Team Learning

HR Consulting, Employment Advice, Business Training, The People Effect

Written by:
Steve Punter


Is it really possible to consider a group of people working together as a ‘single organism’, capable of learning in its own right? Or is that to completely miss the point that a team is made up of unique individuals with different learning styles and different learning motivators? Let’s use ‘Experiential Learning’ – outdoor stuff usually based around teams – as the basis for discussion.

“All Staff – Next Friday – Team Learning Day – Wear old clothes – a day of outdoor learning in the bush – Bus leaves at 0730”. I can feel my lip curl sardonically as I read the words, admittedly unfair (as a generalisation) but nevertheless a real reaction to the hundreds of thousands of dollars I know are wasted every year by organisations who erroneously believe that because their team members have abseiled down a cliff-face or kayaked down the Whhhhhanganui River (sorry, sticky ‘h’ key) that somehow, magically, some improvement back at work will automatically result.

If you were to take the cost of that abseiling or kayaking event out of the ‘let’s go and have some fun away from work and challenge some of our fears’ budget, I wouldn’t have a problem and (as long as attendance was voluntary) would enthusiastically endorse it as an added staff motivator but no, sadly, this comes out of the training budget. I remember the first time I abseiled down a cliff. I was 11 years old. The prospect of stepping backwards over the edge was terrifying, but the thought of being seen as a scaredy-cat was even more terrifying. What did I learn? I learned that gravity can be made to work for you and keep you pinned to the rock, and I learned that, on that day, at that time of my life, self-esteem and social acceptance were more important than personal safety. OSH trainers work with that problem every day.

So many times I have talked to people who have been on ‘weekends away’ at various outdoor events as part of a work training function, and invariably you get a conversation like this: “It was marvellous and the White-Water Rafting was great and the Skeet Shooting event was hilarious and dinner on Saturday night was awesome but (insert name) got pissed as she always does and embarrassed everyone and of course she missed all the stuff on Sunday ‘cos she was sick which was a pity ‘cos after all she is the Team Leader but anyway we had a lot of fun…’

And then I ask the Killer Question: ‘So what are you doing differently now at work, as a result of what you learned on that weekend?’


“Yes, You”.

“Er… well, nothing, really… but it was an absolute ball of fun… we’re all still talking about the Boss chug-a-lugging a bottle of Vodka and then trying to show us all card tricks… hilarious, she couldn’t even stand up…”.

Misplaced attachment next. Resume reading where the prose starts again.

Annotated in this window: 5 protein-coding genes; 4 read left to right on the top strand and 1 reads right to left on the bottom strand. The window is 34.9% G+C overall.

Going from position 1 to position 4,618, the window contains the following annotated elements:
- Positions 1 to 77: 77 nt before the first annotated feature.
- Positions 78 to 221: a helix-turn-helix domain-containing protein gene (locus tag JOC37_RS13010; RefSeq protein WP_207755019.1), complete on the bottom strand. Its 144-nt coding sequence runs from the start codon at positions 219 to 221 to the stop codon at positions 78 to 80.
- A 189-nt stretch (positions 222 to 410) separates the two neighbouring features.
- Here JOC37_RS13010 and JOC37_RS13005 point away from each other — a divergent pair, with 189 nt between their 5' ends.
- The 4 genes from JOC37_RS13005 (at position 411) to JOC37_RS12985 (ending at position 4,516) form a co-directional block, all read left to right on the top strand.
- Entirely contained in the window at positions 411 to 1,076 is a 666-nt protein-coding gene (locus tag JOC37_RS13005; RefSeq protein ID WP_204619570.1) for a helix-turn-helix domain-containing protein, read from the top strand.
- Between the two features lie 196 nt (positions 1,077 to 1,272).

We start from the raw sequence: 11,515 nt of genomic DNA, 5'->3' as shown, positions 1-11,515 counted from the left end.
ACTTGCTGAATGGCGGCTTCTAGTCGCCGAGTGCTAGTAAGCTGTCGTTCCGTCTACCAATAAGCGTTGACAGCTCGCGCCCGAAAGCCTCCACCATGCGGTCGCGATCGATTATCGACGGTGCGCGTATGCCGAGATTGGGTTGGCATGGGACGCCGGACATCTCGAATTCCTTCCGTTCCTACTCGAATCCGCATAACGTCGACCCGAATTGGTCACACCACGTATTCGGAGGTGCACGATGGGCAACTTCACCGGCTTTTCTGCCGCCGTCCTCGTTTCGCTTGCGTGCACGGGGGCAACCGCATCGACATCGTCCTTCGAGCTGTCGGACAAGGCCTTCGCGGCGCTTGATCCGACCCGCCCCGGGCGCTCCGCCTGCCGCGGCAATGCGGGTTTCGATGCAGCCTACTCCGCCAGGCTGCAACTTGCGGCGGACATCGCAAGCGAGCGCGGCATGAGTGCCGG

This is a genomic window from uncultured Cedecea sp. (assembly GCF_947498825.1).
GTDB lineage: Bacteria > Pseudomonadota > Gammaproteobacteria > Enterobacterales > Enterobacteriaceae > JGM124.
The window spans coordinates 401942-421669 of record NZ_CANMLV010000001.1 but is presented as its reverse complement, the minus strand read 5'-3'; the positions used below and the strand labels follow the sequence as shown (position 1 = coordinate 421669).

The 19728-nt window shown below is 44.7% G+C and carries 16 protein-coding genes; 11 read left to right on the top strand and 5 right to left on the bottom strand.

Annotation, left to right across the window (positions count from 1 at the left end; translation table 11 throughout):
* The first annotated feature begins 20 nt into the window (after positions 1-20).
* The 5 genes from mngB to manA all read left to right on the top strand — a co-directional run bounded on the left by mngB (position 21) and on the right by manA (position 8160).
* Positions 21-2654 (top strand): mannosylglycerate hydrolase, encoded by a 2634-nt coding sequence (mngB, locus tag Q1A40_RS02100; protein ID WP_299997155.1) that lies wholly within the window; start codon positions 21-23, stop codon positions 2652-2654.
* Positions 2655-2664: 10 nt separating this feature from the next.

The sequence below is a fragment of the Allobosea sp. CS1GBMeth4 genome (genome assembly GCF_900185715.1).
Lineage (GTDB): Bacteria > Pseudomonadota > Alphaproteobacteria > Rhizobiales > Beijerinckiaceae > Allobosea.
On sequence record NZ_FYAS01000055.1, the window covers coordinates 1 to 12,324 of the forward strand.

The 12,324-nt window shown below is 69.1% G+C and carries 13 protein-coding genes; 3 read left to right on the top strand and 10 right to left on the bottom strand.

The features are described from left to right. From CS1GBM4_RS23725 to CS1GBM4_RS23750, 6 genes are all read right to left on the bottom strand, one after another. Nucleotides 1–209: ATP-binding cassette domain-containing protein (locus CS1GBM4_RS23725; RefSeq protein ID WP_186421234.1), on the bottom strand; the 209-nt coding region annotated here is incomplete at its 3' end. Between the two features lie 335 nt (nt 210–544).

“Yes, but what did you actually learn while you were away?”

“Um well it wasn’t kinda like that, you know, it was more about, er, getting on better together as a team… I think”

“And are you?”

“Am I what?”

“Getting on better as a Team”

“Oh. Dunno. Team Leader resigned after that and now we’ve restructured so we’re all in different teams now. Those of us who weren’t made redundant, that is.”

End of conversation…

Having read this far you may think I have a dislike of outdoor ‘experiential’ learning, but you’d be wrong. It is a very powerful and natural learning environment. The trick is, to make sure you know what your objectives are both for the team, and for each individual, before you embark on it. That means both individual and team consultation. It means a WIIFM (What’s In It For Me) has to be established for each individual. The objectives (both team and individual) must be seen as worthwhile, relevant, agreed to and achievable.

Observable ‘signs’ of improvement post-event must be identified and agreed to (‘how will we know we succeeded?’). And all of this has to be in place before you go. Now, go and have your fun, but at the end of each separate activity, there needs to be a debrief as to

  1. why you did it,
  2. what it was supposed to produce,
  3. what it actually produced, and
  4. the Killer – what will we do differently back at work as a result?

At the end of the event, all of this needs to be pulled together into a list of commitments, reduced to the individual level. About 4-6 weeks after the event, a meeting needs to happen with the main question being ‘What Has Happened As A Result’. That list of ‘observable signs of improvement’ that you agreed on before you went now gets dragged out and the ‘hoped for’ gets compared to the ‘is’. If things have changed in a positive way and the team (as evidenced by the agreed symptoms) is functioning better, now you can say “This Team Has Learned”.

Am I a party-pooper? No way. You want to Party, go ahead, I’m all for Partying. Partying is Fun, if your Organisation can afford pure Fun at the moment.

You want people to learn new stuff that will cause a difference?

Ah now… that’s different…


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